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Lost & Found


VideoREWARD!! Trooper a gray & white male cat is missing from County Road 429 Stockdale. He might have been accidently transported off. Missing since 11/13/2015. Call 512-629-2005.

VideoLost orange & white female fox terrier on 5/1/16 near 775 & 3432. Please contact Lindsay @ 210-284-0094. Thanks.

VideoMarma went missing near FM427/CR537. F/Terrier mix/30lbs/Orange/Red medium length fur. Can be extremely shy- please call or text 210-440-3889 if seen.
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Help Wanted

The Wilson County Clerk's Office is accepting applications for a full-time employee. Employment position offers reasonable salary, benefit package, insurance, and retirement. Applicants must be experienced in customer service and computers, have professional office skills, be able to multi-task and lift at least 20-30 pounds, work well with others and be willing to learn. For more information or to submit your resume, contact Eva S. Martinez, Wilson County Clerk at 830-393-7309. Resumes will be accepted by fax at 830-393-7334, by email at eva.martinez@co.wilson.tx.us, or in person beginning Wednesday, April 27, 2016 and ending on Friday, May 13, 2016.
Full-time diesel mechanic needed, CDL required. Applicants may apply online at www.stockdale.k12.tx.us or pick up application at the Stockdale ISD Administration Office. All openings are available until filled. Stockdale ISD is an equal opportunity employer. Stockdale ISD does not discriminate on the basis of race, color, national origin, sex, handicap, or age in its employment practices.  830-996-3551.
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Agriculture Today


Wilson County’s Laskowski Ranch is land heritage honoree


Wilson County’s Laskowski Ranch is land heritage honoree
Three generations of the Anton Laskowski family


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December 26, 2013
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In a celebration of agriculture and family heritage, Texas Agriculture Commissioner Todd Staples honored 115 farms and ranches spanning 66 Texas counties at the 38th annual Family Land Heritage ceremony Nov. 7 in Austin. The ceremony, held in the House Chamber at the Texas State Capitol, recognizes Texas families who have kept their farms and ranches in continuous agricultural production for 100 years or more.

Among the families honored Nov. 7 were 11 whose properties have been in continuous agricultural production for 150 years or more, including Long Branch Farms in Bexar County.

Among the honorees celebrating 100 years is Laskowski Ranch of Wilson County, located 3 miles south of Denhawken on C.R. 451.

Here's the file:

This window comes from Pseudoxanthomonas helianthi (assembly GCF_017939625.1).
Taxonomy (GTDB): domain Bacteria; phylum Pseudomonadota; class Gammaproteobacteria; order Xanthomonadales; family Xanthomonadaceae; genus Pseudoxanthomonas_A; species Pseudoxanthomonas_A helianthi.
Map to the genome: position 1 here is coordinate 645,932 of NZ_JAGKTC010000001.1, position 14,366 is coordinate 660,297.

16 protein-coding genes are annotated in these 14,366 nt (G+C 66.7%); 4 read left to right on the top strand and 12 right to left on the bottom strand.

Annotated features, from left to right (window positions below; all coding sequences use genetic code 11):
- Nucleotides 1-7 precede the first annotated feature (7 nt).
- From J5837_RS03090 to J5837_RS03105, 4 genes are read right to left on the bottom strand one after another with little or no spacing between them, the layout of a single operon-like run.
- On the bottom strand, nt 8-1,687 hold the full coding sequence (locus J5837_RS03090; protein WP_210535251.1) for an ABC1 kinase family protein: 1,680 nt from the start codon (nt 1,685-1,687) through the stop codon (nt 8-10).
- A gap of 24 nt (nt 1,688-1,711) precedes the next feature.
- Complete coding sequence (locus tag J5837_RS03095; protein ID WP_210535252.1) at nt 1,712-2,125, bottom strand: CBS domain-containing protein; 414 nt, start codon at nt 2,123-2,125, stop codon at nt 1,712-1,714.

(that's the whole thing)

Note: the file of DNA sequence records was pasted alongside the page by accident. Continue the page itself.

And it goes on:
According to Raymond Lee Ibrom, great-grandson of founders Anton and Anna Laskowski, the ranch was founded in 1891.

Anton Laskowski came to the United States through Ellis Island. While in Chicago, he heard of the great opportunities in Texas, and moved to Bexar County, where he married Anna Grajewski. After a period of time, he moved his new family to Denhawken (Wilson County) where he purchased land. Acres in the original parcel numbered 550. In 1891, the Laskowskis raised cattle, hogs, horses, and mules and farmed corn, cotton, milo, and sorghum.

Anton and Anna had six boys and three girls. The land was divided among the children when he retired.

His son, Joseph, acquired 315 acres in 1915 and raised eight children. After Joseph’s death in 1958, his wife, Regina, acquired title to the land. She divided it between her sons, Flavian and Anton, in 1962.

Joseph’s son, Anton, carried on with farming and ranching until his death in 2000. He divided the property between his three sisters.

Anton’s sister, Irene Ibrom, divided the tract. The land is now in improved grasses and still in use for cattle operations to this day.

The current owners are Raymond Ibrom, Gladys Stanosh, Alphonse Ibrom, Lillian Broll, and JoAnn Broll.

Raymond Ibrom and Gladys Stanosh represented the farm in Austin.

This was not the first time for Raymond to accept an award for a farming or ranching operation held continuously for 100 years.

Last year, Ibrom Farm and Ranch in DeWitt County was also honored, Ibrom said.

“Life in agriculture is never easy or simple, yet it’s truly a rewarding way of life,” Staples said. “We face droughts, fires, floods, and pests, but here in Texas, we persevere. Today, the land these families have nurtured has turned the Texas agriculture industry into a powerhouse of productivity that generates $100 billion in economic impact for our state.”

To date, the Texas Department of Agriculture has recognized more than 4,800 properties in 239 counties across Texas.
 

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